Todd Martin

Todd Martin

Sales Strategy

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You’ve Invested in a Social CRM Solution: Now What?

August 7, 2014

Knowing how to use a word processor doesn’t make you a good writer. Some tips on getting the most out of your social CRM application.

I’ve been watching the AMC show, Halt and Catch Fire. Set in the offices of a fictional, very ambitious computer manufacturer in 1983, it chronicles the chaotic early days of PC clone development.

It’s hard to believe in these days of the web, smartphones, tablets, and even wearable computers, but it was only 30 years ago when companies were scrambling to just get those big clunky boxes to respond to input quickly enough that users wouldn’t turn away and do something else.

I’ve read many definitions of the actual phrase “Halt and Catch Fire” (HCF) because I find the concept so intriguing. It’s a decades-old computer command that, according to one definition, “…sent the machine into a race condition, forcing all instructions to compete for superiority at once.” The “catch fire” part wasn’t literal; it simply meant that the computer wore itself out. No instruction won, and the system eventually just up and quit.

Taming the Terabytes

Using a social CRM system can have a similar effect. You can pull your contacts’ social streams into many of them, which can be a very good thing if used wisely. But there’s a temptation to keep following threads and venturing into new social networks. You’re taking in an enormous amount of information and trying to process it in a meaningful way, but eventually you hit a wall, and your prospecting/relationship-building/learning session was for naught.

I was guilty of this kind of energy-sapping exercise in the early days of the CRM-social media marriage. I’m still excited about the possibilities it offers, but I remind myself that social CRM is just one element of my comprehensive business strategy. I’m getting smarter about using my social CRM system, and have established rules for myself for the time I spend on social networking to minimize time and maximize effectiveness. Here are some of them:

I set goals for each online session. What am I trying to accomplish? Am I scoping out the competition? Looking for leads? Finding references to my company?

I create lists of related people and companies. Or Groups, or whatever a particular social network calls them. I can draw on some of these when I do a targeted campaign.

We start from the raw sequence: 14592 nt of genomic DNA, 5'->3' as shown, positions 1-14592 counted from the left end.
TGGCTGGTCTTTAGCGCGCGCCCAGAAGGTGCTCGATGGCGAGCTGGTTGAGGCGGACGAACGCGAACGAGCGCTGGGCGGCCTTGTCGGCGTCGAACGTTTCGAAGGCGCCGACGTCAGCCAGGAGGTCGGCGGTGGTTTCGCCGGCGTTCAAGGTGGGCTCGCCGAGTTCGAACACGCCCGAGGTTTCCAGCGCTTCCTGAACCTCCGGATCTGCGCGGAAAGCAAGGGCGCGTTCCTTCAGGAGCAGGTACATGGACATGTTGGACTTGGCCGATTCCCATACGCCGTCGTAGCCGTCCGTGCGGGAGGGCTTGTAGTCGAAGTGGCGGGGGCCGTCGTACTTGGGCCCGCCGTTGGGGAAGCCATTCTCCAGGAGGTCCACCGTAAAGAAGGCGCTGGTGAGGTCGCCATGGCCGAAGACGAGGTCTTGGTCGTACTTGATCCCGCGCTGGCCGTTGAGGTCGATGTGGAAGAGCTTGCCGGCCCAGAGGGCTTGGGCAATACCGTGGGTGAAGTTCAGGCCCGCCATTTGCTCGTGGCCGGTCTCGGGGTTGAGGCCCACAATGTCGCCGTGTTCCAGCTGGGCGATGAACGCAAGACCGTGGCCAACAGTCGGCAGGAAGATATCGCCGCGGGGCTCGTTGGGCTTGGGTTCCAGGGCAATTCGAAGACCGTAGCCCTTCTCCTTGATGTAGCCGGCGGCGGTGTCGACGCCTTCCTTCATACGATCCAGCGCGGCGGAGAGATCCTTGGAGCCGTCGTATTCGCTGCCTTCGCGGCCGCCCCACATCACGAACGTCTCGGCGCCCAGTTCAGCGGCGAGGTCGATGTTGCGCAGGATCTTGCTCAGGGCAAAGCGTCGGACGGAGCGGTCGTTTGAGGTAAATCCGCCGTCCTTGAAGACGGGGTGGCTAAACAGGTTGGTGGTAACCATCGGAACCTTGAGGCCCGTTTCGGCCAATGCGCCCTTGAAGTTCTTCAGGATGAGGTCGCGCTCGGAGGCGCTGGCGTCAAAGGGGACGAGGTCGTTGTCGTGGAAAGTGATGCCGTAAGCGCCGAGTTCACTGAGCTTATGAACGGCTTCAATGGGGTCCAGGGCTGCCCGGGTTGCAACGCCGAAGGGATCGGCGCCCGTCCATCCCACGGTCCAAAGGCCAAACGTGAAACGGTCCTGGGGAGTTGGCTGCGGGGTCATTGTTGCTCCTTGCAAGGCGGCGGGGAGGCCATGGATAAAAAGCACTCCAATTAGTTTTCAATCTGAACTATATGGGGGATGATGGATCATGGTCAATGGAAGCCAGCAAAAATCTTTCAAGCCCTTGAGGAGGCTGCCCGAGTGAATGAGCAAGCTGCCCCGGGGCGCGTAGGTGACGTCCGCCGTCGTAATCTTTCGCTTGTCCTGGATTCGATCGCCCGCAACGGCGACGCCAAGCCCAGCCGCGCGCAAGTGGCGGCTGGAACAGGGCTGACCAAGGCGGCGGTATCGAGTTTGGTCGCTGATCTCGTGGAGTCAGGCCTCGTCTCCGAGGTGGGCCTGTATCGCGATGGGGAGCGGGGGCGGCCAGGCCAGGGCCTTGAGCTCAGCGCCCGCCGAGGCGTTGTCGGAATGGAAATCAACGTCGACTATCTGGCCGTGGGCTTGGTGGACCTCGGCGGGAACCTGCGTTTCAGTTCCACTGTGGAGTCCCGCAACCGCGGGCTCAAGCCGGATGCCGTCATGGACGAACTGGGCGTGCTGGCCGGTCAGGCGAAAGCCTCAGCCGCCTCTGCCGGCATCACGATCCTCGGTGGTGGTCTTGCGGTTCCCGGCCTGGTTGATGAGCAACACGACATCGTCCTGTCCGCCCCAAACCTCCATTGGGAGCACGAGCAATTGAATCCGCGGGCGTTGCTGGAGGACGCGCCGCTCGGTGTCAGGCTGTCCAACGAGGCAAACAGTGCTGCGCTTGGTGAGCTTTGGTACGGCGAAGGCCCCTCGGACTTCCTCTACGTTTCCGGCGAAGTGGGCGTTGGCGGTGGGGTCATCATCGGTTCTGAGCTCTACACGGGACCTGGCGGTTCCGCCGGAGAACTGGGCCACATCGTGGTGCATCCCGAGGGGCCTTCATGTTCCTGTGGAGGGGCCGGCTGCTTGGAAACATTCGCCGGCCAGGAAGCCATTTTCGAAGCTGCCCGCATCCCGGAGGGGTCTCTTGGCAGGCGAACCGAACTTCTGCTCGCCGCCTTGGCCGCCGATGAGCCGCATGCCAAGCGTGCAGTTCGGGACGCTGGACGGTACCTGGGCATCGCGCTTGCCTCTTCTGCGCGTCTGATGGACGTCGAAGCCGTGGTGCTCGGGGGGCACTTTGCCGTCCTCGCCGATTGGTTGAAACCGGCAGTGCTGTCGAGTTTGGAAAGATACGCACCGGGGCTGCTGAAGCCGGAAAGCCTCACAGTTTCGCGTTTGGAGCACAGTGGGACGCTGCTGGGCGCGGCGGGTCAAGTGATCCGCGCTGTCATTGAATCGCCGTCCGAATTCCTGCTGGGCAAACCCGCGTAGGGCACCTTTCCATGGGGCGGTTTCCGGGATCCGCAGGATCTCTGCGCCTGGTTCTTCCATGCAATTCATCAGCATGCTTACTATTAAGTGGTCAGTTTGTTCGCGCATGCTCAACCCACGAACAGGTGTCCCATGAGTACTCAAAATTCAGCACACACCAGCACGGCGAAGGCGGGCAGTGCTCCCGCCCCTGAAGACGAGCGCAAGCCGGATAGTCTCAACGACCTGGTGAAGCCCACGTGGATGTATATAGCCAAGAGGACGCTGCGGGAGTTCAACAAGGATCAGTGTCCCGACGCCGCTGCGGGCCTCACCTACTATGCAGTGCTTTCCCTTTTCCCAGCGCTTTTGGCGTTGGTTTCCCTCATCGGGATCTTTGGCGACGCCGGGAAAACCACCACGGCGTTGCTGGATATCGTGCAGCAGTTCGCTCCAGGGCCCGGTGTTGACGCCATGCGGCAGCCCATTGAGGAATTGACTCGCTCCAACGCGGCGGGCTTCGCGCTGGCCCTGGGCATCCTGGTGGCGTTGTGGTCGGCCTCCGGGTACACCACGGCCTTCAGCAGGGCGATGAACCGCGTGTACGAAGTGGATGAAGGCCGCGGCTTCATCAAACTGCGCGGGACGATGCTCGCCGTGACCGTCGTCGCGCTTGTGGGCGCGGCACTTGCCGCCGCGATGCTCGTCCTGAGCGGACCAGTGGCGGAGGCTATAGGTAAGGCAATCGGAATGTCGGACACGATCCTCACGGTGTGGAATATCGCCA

I respond quickly to the comments that I can. Or I make sure that the right person sees them. Where possible, I include links to problem-solving pages on my website, not product-ordering screens.

My tone and content match my brand. This is always in the back of my mind, wherever I go online.

I don’t particularly like the word “influencers,” but I do take note of prominent people who write frequently, intelligently, and fairly about my field.

I set time limits. It’s easy to get caught up on conversations and interesting threads. I schedule my social networking time like I would an appointment.

Turning the Tables

Before social CRM applications became available, I spent a lot of time scribbling notes and sending faxes and emailing other departments. And manually updating my traditional CRM system.

Once I settled on a solution, I spent whatever time I could free up really learning it. And I use every feature that makes sense for me, including:

  • The collaboration tools (keeps co-workers in the loop)
  • The data import and consolidation (helps me maintain comprehensive contact records)
  • The search tools (to discover relationships), and
  • The reports (to understand my sales and activity history, identify potential sales, and adjust my workflow).

Without a social CRM solution, the rules that I set for myself would occasionally produce leads. But by using all of the tools this application offers, I can blend what I discover in the wild world of the web with my existing customer and sales data.

The internet, with all of the information and opinions it publishes to the world about my company’s products, has given more control to prospects and customers in the sales relationship. Social CRM can help salespeople even out that new balance of power.

What do you think?

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Brad Friedman

August 10, 2014